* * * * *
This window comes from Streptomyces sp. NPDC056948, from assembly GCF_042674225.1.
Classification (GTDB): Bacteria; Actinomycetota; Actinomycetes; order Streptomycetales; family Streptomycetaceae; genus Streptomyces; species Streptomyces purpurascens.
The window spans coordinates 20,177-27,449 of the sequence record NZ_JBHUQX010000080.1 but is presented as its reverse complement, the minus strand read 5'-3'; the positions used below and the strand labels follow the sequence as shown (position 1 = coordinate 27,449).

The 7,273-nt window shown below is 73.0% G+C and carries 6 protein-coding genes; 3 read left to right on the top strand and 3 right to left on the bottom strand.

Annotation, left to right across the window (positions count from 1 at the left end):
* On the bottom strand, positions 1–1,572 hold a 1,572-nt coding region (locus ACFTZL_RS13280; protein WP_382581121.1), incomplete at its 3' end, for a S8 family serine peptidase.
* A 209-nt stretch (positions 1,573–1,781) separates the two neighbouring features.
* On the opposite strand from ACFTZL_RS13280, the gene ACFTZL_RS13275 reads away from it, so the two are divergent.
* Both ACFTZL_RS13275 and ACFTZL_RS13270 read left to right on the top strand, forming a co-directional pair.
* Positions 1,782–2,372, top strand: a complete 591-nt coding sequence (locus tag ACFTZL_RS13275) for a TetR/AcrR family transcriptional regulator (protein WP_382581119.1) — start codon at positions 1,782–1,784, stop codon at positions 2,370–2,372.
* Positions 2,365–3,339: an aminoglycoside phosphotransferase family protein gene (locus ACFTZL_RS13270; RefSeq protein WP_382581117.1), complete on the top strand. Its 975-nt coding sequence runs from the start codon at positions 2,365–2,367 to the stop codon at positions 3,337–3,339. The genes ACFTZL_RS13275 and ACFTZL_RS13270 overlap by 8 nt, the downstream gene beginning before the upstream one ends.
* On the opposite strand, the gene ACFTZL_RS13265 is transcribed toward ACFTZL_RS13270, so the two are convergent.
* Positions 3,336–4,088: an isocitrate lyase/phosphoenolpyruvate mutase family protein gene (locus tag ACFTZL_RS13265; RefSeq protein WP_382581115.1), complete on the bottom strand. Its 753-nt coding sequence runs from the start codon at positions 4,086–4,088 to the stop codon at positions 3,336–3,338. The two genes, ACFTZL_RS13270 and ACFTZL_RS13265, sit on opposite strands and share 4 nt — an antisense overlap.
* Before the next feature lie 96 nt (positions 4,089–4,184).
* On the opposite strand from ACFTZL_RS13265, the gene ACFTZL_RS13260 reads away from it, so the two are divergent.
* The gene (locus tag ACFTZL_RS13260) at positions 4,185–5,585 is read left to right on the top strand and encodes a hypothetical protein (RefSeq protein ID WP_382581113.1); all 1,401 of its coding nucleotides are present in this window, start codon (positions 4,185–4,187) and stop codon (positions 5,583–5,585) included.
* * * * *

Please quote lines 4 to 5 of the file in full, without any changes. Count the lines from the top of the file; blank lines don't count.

The 7,273-nt window shown below is 73.0% G+C and carries 6 protein-coding genes; 3 read left to right on the top strand and 3 right to left on the bottom strand.

Annotation, left to right across the window (positions count from 1 at the left end):